What The Lack Of End Of Life Planning Really Costs

I want to share a deeply personal story.

At the time of his death my daughter’s father and I had been divorced for four years.

During our 23 year marriage, because of my career, we always had open discussions about dying and death. We were open with our daughter about death, never shielding or protecting her, but instead arming her with coping tools and information.

Those conversations included directives regarding limited aggressive treatment, as well as life ceremonies and general care wishes. We had watched people fair poorly with chemotherapy and that was specifically something he had voiced against.

I had remarried, while at the time of diagnosis Allen remained single, but dating. We remained friends and much of my belongings remained in storage at the home we had once shared, including our daughter’s childhood memorabilia.

He was an avid ‘health nut’, so when he was diagnosed with stage 4 lung cancer in November of 2013 we were all stunned. Almost immediately he got engaged, with a projected date a year out.

He started chemotherapy treatment and began to decline swiftly. His fiancé kept his phone and isolated him from his family as much as she could, but needed the oldest daughter’s cooperation to sign for medical procedures when he was no longer able to due to the development of a rare secondary cancer of the spinal fluid that spread to his brain causing seizures and cognitive impairment.

My daughter was called to the hospital in April, 2016, because the outlook was not good. I ended up meeting her there the next day. We stayed a few days and had some good conversations with him despite his disorientation and intermittent incoherence. It was clear he was tired; like tired with a capital T. My daughter and step-daughter (who had been estranged most of her life) discussed their wishes for their father and decided on a plan of care, because it seemed as if his fiancé was not vested in his health, but his wealth.

Two hours after we left his eldest called to state that the fiance´ presented her with a family consent to marry. She called my daughter and they decided not to give consent. If their father had intended to marry, he would have done so urgently upon receiving a likely terminal diagnosis of stage 4 lung cancer. He would not have put it off for a year.

Apparently, however the eldest daughter was persuaded to give consent after receiving ‘assurance’ that a Will was made. She did not ask to see the Will, if she had she would’ve immediately recognized her father’s signature had been forged, badly.

In addition, to forging the Will, the woman obtained Power of Attorney during the same time period. She changed the beneficiary on his retirement accounts. She got a judge to marry them with the familial signed consent form. Lastly, four days before he died, while he was in a coma, she used her POA to add her name to the deed of his residence.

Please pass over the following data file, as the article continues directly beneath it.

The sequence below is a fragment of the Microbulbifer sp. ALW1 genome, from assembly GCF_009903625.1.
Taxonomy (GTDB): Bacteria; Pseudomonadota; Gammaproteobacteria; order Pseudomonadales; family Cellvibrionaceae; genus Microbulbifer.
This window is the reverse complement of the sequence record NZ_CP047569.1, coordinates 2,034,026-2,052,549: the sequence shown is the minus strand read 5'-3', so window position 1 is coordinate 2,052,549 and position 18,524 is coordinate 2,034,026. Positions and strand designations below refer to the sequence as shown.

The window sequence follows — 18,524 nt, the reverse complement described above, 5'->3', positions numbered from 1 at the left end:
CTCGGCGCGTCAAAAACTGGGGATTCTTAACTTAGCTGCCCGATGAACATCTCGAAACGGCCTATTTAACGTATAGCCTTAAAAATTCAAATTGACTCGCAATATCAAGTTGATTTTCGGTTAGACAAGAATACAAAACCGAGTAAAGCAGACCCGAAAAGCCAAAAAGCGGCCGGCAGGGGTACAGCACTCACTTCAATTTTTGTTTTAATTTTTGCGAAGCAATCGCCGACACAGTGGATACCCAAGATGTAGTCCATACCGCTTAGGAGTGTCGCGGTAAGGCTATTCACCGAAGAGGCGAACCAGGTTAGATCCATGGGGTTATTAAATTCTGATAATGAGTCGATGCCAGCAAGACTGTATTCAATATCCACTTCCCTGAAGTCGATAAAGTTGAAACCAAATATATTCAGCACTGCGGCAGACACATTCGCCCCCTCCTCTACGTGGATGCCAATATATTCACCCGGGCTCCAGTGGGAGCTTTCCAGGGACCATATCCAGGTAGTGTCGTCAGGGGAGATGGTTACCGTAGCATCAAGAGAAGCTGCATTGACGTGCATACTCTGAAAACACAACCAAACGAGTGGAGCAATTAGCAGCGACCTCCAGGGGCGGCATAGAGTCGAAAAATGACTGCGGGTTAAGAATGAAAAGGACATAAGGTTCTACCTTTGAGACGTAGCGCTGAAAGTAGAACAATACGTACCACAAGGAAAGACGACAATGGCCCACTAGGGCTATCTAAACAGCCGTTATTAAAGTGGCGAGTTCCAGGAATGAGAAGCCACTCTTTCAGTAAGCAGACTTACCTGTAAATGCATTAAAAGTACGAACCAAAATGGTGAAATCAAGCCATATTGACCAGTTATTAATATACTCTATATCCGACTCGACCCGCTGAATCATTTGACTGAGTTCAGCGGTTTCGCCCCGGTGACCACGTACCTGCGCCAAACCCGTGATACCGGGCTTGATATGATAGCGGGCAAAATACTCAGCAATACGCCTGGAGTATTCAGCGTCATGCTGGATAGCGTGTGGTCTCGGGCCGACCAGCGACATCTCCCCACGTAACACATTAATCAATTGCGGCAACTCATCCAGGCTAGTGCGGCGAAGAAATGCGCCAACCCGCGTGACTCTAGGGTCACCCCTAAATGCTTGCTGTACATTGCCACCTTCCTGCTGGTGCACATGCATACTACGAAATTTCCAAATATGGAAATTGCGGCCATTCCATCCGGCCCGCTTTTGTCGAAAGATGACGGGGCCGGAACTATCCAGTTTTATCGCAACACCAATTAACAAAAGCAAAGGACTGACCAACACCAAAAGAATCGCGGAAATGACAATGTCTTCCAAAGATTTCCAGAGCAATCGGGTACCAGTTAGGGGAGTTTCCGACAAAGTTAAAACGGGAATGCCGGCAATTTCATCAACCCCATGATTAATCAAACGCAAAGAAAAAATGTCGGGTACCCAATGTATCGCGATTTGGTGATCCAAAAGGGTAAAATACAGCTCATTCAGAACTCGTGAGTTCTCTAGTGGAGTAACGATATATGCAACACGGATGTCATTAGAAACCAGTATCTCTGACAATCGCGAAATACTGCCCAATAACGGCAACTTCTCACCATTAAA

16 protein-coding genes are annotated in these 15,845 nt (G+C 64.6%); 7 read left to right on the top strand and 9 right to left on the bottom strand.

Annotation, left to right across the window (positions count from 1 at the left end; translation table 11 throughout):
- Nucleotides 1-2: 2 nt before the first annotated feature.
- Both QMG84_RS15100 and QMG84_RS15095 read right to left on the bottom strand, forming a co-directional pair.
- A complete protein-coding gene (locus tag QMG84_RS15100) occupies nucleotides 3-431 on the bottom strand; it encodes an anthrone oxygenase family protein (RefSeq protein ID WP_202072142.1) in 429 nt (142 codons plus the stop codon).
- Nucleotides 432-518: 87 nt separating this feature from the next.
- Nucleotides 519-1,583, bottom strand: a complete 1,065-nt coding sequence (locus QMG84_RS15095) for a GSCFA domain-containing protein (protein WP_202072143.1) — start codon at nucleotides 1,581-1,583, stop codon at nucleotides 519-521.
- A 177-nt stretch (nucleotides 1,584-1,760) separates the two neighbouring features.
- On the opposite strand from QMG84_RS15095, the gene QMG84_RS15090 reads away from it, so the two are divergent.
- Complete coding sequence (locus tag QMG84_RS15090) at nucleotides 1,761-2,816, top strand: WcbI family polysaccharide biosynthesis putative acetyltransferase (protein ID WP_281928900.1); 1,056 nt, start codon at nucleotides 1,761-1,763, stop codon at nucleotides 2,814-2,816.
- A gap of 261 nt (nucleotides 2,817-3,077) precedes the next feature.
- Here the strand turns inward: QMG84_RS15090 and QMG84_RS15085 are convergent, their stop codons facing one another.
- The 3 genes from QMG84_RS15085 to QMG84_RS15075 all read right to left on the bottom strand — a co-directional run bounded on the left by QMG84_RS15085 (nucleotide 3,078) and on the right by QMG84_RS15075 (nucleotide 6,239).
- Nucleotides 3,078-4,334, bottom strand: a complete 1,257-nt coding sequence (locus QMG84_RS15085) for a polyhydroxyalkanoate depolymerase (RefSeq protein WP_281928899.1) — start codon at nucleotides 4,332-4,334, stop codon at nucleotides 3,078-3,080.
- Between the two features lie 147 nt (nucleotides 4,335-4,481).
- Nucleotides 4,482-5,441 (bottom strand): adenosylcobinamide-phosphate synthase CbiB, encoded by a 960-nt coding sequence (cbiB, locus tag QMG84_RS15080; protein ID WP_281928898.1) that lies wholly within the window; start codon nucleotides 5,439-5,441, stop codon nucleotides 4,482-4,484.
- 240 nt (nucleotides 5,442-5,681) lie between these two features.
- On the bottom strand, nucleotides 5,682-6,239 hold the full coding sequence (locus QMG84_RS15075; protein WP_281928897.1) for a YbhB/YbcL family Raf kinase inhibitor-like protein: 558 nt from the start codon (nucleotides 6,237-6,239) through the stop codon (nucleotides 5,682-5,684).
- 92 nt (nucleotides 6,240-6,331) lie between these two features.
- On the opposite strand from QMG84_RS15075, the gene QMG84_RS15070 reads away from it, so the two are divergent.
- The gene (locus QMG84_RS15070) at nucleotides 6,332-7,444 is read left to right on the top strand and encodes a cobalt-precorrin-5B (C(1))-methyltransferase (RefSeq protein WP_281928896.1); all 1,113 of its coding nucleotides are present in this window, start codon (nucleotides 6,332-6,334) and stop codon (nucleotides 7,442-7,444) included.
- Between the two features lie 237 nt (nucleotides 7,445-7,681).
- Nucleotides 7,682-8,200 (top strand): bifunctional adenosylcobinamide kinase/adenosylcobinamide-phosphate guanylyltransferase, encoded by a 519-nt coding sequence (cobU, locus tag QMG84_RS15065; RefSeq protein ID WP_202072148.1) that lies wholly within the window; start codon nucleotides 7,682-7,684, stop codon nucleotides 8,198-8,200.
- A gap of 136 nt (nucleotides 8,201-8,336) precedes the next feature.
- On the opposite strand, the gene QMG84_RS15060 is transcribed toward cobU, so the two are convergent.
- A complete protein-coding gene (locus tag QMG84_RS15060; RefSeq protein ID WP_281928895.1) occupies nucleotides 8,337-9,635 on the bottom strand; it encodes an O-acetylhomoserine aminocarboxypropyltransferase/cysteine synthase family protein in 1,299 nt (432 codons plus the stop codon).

The memorial service was arranged with little to no input from the daughters. It was not at all representative of the man we knew. Calls and texts to the widow went unanswered. I was never able to retrieve my belongings or that of my daughter. My daughter was not given the opportunity to receive any of her father’s belongings and despite being named in the forged Will, did not receive anything, though her sister and her cousin did.

All of his belongings were reportedly sold or given to unnamed individuals, not family, including a car that he promised to our daughter.

Turns out you can do a lot of illegal things, including forging a will, and unless someone has money to contest it, you get away with it.

This widow lived off the insurance and pension for a year and in that year married someone else.

Granted this is an extreme case, colored by the shadiness of a true gold-digger, but it could have gone so differently had he completed an end of life plan ahead of time.

These are just some of the things he had control over at one point:

  • completing a Last Will And Testament when of sound mind
  • establishing Health Care Directives including Medical Power of Attorney and Living Will
  • creating emotional estate planning documents
  • complete an end of life plan
  • pre-planning Celebration of Life ceremony
  • completing legacy projects

Regarding end of life planning, many people take the position, “I have time” or “I don’t care, I’ll be dead.” It is important to note how our decisions, and especially our lack of decision making, can wreak havoc on our loved ones and complicate their grief.

A Dialogue About Death

Every story ever written has a beginning, middle and an end. Every author considers the end when first sitting down to write a storyline; However in the greatest story an individual will ever author, the end is often left unscripted.

We can’t write death in on our calendars and begin to plan when it seems ‘timely’. On the day we are born our death is written onto our calendar in invisible ink.

Modern day society chooses to approach death as if acknowledging it is morbid, preparing for it hastens it and accepting it is giving up.

Talking about your end of life care preferences when death is a remote possibility, supports decision making about end of life care when death is a probability, and promotes healthy coping during end of life when death becomes an inevitability.